That’s not your job.
I had no idea what a Product Manager was when I started at Capital IQ, almost 10 years ago. I didn’t even apply for the job. A friend told me they were hiring, and I asked if there were any roles for people like me — engineers who liked Photoshop. After talking to a few people, I was told I’d make a good Business Analyst (their term for Product Manager, I’d later learn). The combination of business and analysis sounded intriguing, so I jumped on the offer.
My responsibilities were gathering business requirements, specifying features, passing the specs off to engineers, mocking up the interfaces in Photoshop, user acceptance testing, gathering feedback from customers, user research, and managing the scope. The company was far from Agile or Lean at the time, but I didn’t know any better. I loved it. Solving problems and watching them come to life was way better than my other options — supply chain management or coding.
Four years later at OpenSky, I heard the term “User Experience Designer” for the first time. My boss announced we were hiring a Director of UX. Apparently my role as a Product Manager was not the same as a UX Designer. What?! I was blindsided. The UX Director was now in charge of all the interface designs and mockups. He made it sound like a good thing. “Congrats! You don’t have to do any more wireframes.”
But I loved designing. I loved creating flows that solved problems.
The developers were finally participating in the process too. We were sketching together, incorporating each other’s ideas, and pairing on iterations. When the new Director of UX started, most of that went away. Now there were hand offs. I was still testing product ideas, but I didn’t get to participate in what that looked like for the user.
Quickly I realized this was not the role I wanted. I left to become the Lead UX Designer at another company. Now I had the opposite problem. I wasn’t allowed to participate in feature decisions. Those were made by the Product Managers. I was just the person who designed them. I felt like Lucy and Ethel in the chocolate factory, trying to wrap up all these features in pretty designs. The conveyor belt never stopped.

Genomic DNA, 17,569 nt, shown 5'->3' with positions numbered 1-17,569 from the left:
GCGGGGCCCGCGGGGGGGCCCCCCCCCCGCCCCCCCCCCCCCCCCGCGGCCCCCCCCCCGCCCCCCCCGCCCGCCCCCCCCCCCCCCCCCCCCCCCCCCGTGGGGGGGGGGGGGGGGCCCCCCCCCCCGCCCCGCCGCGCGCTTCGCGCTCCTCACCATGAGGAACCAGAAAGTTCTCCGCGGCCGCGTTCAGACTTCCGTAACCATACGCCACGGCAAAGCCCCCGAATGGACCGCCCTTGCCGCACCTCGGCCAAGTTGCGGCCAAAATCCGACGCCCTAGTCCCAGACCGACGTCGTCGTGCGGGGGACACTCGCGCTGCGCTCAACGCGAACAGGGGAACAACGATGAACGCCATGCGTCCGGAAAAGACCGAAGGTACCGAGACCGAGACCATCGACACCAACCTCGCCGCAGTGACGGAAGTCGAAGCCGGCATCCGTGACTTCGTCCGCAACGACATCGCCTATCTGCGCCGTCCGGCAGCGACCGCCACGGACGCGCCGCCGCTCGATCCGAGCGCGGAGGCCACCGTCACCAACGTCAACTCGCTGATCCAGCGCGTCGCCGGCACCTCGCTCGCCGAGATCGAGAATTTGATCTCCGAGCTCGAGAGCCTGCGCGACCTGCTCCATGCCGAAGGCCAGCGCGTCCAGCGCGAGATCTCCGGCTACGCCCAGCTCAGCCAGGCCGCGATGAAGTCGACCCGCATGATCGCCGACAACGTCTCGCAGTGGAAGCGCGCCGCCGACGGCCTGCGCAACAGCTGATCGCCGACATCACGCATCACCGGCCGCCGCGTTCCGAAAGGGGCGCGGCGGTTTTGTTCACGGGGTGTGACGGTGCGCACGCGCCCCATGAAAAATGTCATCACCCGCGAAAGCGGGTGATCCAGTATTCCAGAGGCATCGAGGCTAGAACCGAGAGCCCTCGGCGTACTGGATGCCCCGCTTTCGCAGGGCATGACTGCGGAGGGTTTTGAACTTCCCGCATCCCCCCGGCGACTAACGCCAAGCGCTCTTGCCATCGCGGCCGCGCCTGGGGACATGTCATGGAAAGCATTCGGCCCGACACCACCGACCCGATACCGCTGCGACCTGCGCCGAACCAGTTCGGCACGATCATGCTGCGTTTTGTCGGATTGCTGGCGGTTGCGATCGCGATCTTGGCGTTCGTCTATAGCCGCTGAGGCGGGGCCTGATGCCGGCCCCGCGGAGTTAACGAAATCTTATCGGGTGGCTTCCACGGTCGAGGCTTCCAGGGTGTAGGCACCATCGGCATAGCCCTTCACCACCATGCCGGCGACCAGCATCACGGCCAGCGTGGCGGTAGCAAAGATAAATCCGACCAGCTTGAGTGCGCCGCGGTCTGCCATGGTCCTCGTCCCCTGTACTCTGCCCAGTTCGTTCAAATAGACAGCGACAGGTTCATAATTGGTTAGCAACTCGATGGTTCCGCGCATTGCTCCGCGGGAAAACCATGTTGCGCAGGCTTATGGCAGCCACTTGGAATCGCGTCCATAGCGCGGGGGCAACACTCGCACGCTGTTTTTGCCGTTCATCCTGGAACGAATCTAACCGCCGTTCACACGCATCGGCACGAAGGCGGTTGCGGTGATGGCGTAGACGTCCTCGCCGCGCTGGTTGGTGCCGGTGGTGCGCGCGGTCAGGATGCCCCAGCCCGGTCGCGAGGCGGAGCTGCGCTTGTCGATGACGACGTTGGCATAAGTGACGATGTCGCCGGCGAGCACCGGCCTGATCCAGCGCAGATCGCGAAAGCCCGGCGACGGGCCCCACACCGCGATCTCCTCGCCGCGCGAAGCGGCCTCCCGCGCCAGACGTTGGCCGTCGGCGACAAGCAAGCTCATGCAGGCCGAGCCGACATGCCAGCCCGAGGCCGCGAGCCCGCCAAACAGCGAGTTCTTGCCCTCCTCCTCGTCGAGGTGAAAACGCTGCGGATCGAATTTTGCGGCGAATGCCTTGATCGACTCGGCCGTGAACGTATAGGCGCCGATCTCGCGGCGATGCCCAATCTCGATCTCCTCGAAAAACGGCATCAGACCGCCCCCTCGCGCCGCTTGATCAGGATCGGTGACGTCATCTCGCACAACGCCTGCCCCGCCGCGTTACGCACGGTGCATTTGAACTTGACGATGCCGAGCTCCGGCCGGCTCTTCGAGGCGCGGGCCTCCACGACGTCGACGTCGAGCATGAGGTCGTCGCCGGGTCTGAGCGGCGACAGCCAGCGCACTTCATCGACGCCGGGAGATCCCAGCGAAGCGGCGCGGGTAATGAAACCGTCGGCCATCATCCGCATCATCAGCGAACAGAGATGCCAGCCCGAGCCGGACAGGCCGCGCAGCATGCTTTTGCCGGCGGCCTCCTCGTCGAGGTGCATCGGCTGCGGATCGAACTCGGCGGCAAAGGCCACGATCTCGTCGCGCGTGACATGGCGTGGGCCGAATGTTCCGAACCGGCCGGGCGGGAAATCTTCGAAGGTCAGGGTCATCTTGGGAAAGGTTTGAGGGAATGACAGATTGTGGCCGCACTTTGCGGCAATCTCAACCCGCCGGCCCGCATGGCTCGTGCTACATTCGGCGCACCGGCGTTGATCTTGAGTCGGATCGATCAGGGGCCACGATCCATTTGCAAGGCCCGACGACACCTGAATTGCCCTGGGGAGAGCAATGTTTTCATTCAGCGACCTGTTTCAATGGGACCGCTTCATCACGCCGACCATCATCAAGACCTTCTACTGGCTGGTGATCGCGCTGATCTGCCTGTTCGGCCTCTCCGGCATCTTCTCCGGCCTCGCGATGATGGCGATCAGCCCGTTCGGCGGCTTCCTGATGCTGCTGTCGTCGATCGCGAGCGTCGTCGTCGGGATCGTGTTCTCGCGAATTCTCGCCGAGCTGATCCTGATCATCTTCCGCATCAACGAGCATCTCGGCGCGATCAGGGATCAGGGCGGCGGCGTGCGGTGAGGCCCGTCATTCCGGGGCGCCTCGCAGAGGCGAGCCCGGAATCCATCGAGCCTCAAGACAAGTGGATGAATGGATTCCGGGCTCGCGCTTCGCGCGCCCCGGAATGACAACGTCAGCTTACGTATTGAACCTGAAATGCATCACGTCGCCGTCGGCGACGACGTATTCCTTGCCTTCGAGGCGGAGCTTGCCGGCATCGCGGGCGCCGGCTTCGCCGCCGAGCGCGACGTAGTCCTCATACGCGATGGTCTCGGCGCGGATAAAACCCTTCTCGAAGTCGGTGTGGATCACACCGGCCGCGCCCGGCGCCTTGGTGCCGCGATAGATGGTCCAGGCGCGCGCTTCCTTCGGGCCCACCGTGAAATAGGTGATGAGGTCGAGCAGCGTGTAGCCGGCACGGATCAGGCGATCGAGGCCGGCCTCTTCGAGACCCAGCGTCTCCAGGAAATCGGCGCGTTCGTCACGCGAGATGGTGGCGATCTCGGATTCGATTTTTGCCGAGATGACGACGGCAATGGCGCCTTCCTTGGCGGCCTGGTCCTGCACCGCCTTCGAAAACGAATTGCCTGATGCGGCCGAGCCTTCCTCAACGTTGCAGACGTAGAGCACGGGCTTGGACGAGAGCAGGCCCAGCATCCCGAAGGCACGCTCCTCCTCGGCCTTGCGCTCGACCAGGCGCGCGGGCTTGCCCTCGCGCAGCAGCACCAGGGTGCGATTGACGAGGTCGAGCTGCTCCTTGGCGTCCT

I saw features become approved that didn’t relate to the feedback I was hearing from customers. When I tried questioning why we were building them, I was quickly shot down. Once I brought up the idea of making an MVP. Wrong move. I got a few death stares and was told “We don’t do that here”.
I was confused. If I did both Product Management and UX, and I was good at doing both, where did I fit in?
There’s some UX in your PM
When I compare these roles, I see responsibilities that are clear cut. For example, prioritizing feature requests has typically been led by a Product Manager.
Then, there are responsibilities that are murky. Who makes personas? At one company I’ve seen it as the PM, at another UX, and at another Marketing. Who owns User Research? Same story.
If you read different job descriptions, you’ll start to see a lot of overlap in major responsibilities:
When I was writing the Product Management curriculum for General Assembly, we had trouble here as well. There were weeks dedicated to topics some saw purely as UX — personas, research, wireframes, etc. But these are all necessary for Product Management too.
It’s not about roles, it’s about skills.
I’ve found the definition of roles matters less than how a company operates. Highly collaborative teams have Product Managers and UX Designers who assign each other tasks based on what they need for the project. Whoever is best suited in that moment to do it, does it. They agree on this. Sometimes the UX Designer might be doing research, other times the PM, and hopefully, more often than not, they’ll both work on it together. Everyone can move forward without feeling territorial.
Companies need to realize that both Product Managers and UX Designers are important, but what’s more important is that these two people can make decisions together. Product Management with no User Experience Design creates functional products that don’t make users excited. User Experience Design with no Product Management produces delightful products that don’t become businesses. If these two roles are not sharing responsibilities, then you will have a disconnect in both your team and product.
If we change the conversation to skill coverage instead of role definition, it becomes clearer. Do we have all the skills we need on this team to validate and execute a product idea? If we have a Product Manager who cannot wireframe, let’s hire a UX Designer. If we have a Product Manager who does UX Design, let’s hire a Visual Designer. If we truly want to iterate and get to market faster, we need to focus on limiting our team size. Having too many moving pieces only slows us down. Limit the scope of the work and make more teams rather than adding on roles or people to one.
My knowledge of UX Design makes me a better Product Manager and my knowledge of Product Management makes me a better UX Designer. It makes me better at creating products that delight users and solve their problems. There’s a lot of people like me out there. Find them. Hire them. Don’t make them choose.